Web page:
I interrupt my series on the instability of capitalism for a special report on the serious problem of Australia’s budget deficit. As everyone knows, the world will end tomorrow unless Australia’s government plugs its $12 billion 'budget black hole'.
And I have proof! After all, we have 40 years of data showing the ratio of the budget deficit (and sometimes surplus) to GDP. Let's see how the current deficit compares to other years since 1975. And look, it's one of the worst ever!
Figure 1: Budget position as percent of GDP since 1975
Okay, now that I've done my bit for hysteria, let's take another look at that same data. It covers an almost 40-year history of the Australian economy, mixed with a 40-year history of the bluster of Australian politicians, with each side praising its budget management skills and rubbishing those of its opponents.
What if the truth, as opposed to the bluster, is that the economy controls the politicians far more than they control the economy – despite their competitive ‘my surplus is bigger than your surplus’ rhetoric?
After all, the revenue side of the government’s balance sheet reflects current taxes as applied to current incomes, and the ups and downs of the latter act with far more speed than the government changes gears (let alone drivers). So revenue is largely out of government control.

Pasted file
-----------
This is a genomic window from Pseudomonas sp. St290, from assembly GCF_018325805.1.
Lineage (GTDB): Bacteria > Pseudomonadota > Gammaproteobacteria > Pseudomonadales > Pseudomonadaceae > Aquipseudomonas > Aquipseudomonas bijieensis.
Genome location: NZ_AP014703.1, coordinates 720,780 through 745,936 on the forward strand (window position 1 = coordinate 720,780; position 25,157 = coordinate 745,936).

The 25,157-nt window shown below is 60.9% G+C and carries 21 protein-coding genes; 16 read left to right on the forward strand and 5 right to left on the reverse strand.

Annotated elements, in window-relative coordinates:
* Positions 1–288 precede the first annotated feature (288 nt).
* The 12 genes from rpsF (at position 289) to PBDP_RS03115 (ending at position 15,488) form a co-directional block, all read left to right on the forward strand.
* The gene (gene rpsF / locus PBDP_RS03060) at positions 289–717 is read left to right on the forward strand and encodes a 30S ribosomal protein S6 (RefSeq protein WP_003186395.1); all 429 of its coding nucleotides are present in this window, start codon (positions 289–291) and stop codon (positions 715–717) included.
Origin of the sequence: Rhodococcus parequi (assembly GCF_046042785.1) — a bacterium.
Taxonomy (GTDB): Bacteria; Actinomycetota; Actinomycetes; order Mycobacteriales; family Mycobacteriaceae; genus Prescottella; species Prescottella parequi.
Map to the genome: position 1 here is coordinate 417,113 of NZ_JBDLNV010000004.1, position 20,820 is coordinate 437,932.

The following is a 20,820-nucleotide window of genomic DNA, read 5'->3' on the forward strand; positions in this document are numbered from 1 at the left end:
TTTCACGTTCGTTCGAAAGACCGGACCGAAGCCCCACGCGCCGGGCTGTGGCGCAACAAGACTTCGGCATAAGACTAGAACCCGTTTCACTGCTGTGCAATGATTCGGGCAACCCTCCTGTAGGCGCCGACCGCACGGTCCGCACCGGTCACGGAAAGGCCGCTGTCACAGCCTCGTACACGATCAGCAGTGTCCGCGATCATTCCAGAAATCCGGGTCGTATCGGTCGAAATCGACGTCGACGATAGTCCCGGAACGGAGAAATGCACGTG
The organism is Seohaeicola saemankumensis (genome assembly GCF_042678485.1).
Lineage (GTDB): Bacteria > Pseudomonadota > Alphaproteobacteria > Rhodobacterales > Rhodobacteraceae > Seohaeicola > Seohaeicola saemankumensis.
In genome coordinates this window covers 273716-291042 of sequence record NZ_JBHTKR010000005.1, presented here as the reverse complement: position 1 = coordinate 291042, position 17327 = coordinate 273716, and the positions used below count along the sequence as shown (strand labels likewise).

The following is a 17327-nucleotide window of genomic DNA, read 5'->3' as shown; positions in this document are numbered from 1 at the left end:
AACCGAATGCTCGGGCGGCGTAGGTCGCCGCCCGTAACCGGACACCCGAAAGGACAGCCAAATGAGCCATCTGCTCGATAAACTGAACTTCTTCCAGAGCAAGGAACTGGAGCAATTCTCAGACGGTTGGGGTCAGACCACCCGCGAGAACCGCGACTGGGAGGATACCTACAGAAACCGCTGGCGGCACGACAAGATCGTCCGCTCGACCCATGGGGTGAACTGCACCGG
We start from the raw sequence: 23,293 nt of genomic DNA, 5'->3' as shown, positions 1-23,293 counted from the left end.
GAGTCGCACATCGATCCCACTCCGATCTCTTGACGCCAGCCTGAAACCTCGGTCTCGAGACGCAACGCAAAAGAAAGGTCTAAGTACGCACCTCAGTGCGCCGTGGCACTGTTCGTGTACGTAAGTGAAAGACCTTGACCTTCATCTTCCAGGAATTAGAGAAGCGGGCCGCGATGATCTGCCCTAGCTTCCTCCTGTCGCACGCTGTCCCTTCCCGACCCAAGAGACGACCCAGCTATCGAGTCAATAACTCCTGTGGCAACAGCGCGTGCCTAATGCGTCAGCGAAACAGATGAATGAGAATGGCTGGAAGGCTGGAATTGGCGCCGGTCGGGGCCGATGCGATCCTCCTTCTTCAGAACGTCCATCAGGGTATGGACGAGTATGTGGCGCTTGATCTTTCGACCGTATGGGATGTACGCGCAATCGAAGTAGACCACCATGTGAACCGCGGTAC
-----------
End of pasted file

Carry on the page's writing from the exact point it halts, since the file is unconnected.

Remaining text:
Ditto the expenditure side. The government can do things like slash spending on universities by $3 billion this year, but it can't abolish universities completely (though it might feel that way sometimes) to balance the budget. Equally it can fiddle pensions, Medicare levies and unemployment benefits, but it's still tinkering at the edges: the vast majority of government spending is locked in, and influenced again primarily by the ups and downs of the economy.
That’s not to say that discretionary government policy can’t have an impact on economic performance. Clearly it can, as the tragic situation in Europe shows: the single-minded obsession with reducing government deficits via savage austerity has made Europe’s downturn worse than what it experienced during the Great Depression. What I’m considering here is the average impact of government policy over the very long term, including periods of booms, bust, and the occasional period of tranquillity.
The one thing that the government can do over that longer-term perspective is bias the direction of spending one way or the other against the trend that the economy pushes back onto it. For the last 40 years, with the sole exception of the Rudd government during the GFC (global financial crisis for non-Australian readers), the shared fetish of our political parties has been with achieving surpluses, not deficits (the opposite could be said to have applied in the post-WWII years until the early 70s, with the Whitlam government being its last gasp).
The probable aggregate causation is thus something like 90 per cent or more of the budget position reflects the economy’s impact on the government, while 10 per cent of less represents the impact of the government’s deliberate decisions to attempt to achieve a surplus.
This gives us a way to interpret the average budget deficit over the last 40 years: it irons out both political parties (now there's an attractive thought), and pretty much tells us what the economy needs the government to do – not vice versa (apart from the impact of the single-minded emphasis upon running surpluses since the 'Dark Days' of the Whitlam era).